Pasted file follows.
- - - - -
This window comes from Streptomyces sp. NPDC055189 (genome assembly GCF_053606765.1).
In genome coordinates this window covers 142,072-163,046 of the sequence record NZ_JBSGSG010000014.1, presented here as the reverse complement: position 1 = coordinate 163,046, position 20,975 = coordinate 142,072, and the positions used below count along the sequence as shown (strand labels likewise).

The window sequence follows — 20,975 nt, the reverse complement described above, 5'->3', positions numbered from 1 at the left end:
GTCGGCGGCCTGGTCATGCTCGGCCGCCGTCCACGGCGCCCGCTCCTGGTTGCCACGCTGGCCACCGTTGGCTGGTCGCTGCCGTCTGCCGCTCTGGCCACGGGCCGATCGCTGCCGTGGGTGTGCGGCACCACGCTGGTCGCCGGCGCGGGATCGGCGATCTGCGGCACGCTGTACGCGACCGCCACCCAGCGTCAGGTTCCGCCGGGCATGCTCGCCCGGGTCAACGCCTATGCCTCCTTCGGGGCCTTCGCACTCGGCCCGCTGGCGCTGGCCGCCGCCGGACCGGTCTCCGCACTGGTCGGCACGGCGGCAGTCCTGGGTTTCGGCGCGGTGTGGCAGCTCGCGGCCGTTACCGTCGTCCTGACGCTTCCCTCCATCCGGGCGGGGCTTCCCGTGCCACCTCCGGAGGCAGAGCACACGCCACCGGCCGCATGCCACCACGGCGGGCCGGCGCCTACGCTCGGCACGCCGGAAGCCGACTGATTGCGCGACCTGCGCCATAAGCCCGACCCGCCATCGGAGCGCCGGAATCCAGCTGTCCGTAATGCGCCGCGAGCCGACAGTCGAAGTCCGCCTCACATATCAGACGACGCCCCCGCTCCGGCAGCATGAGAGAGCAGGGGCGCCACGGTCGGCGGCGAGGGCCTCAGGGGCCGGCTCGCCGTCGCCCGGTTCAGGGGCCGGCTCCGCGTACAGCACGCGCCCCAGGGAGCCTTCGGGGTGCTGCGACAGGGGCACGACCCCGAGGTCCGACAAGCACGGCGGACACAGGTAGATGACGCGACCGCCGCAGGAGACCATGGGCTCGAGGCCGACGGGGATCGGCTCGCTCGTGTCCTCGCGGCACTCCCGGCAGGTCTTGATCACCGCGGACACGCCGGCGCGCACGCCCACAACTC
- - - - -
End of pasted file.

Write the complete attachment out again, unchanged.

This window comes from Streptomyces sp. NPDC055189 (genome assembly GCF_053606765.1).
In genome coordinates this window covers 142,072-163,046 of the sequence record NZ_JBSGSG010000014.1, presented here as the reverse complement: position 1 = coordinate 163,046, position 20,975 = coordinate 142,072, and the positions used below count along the sequence as shown (strand labels likewise).

The window sequence follows — 20,975 nt, the reverse complement described above, 5'->3', positions numbered from 1 at the left end:
GTCGGCGGCCTGGTCATGCTCGGCCGCCGTCCACGGCGCCCGCTCCTGGTTGCCACGCTGGCCACCGTTGGCTGGTCGCTGCCGTCTGCCGCTCTGGCCACGGGCCGATCGCTGCCGTGGGTGTGCGGCACCACGCTGGTCGCCGGCGCGGGATCGGCGATCTGCGGCACGCTGTACGCGACCGCCACCCAGCGTCAGGTTCCGCCGGGCATGCTCGCCCGGGTCAACGCCTATGCCTCCTTCGGGGCCTTCGCACTCGGCCCGCTGGCGCTGGCCGCCGCCGGACCGGTCTCCGCACTGGTCGGCACGGCGGCAGTCCTGGGTTTCGGCGCGGTGTGGCAGCTCGCGGCCGTTACCGTCGTCCTGACGCTTCCCTCCATCCGGGCGGGGCTTCCCGTGCCACCTCCGGAGGCAGAGCACACGCCACCGGCCGCATGCCACCACGGCGGGCCGGCGCCTACGCTCGGCACGCCGGAAGCCGACTGATTGCGCGACCTGCGCCATAAGCCCGACCCGCCATCGGAGCGCCGGAATCCAGCTGTCCGTAATGCGCCGCGAGCCGACAGTCGAAGTCCGCCTCACATATCAGACGACGCCCCCGCTCCGGCAGCATGAGAGAGCAGGGGCGCCACGGTCGGCGGCGAGGGCCTCAGGGGCCGGCTCGCCGTCGCCCGGTTCAGGGGCCGGCTCCGCGTACAGCACGCGCCCCAGGGAGCCTTCGGGGTGCTGCGACAGGGGCACGACCCCGAGGTCCGACAAGCACGGCGGACACAGGTAGATGACGCGACCGCCGCAGGAGACCATGGGCTCGAGGCCGACGGGGATCGGCTCGCTCGTGTCCTCGCGGCACTCCCGGCAGGTCTTGATCACCGCGGACACGCCGGCGCGCACGCCCACAACTC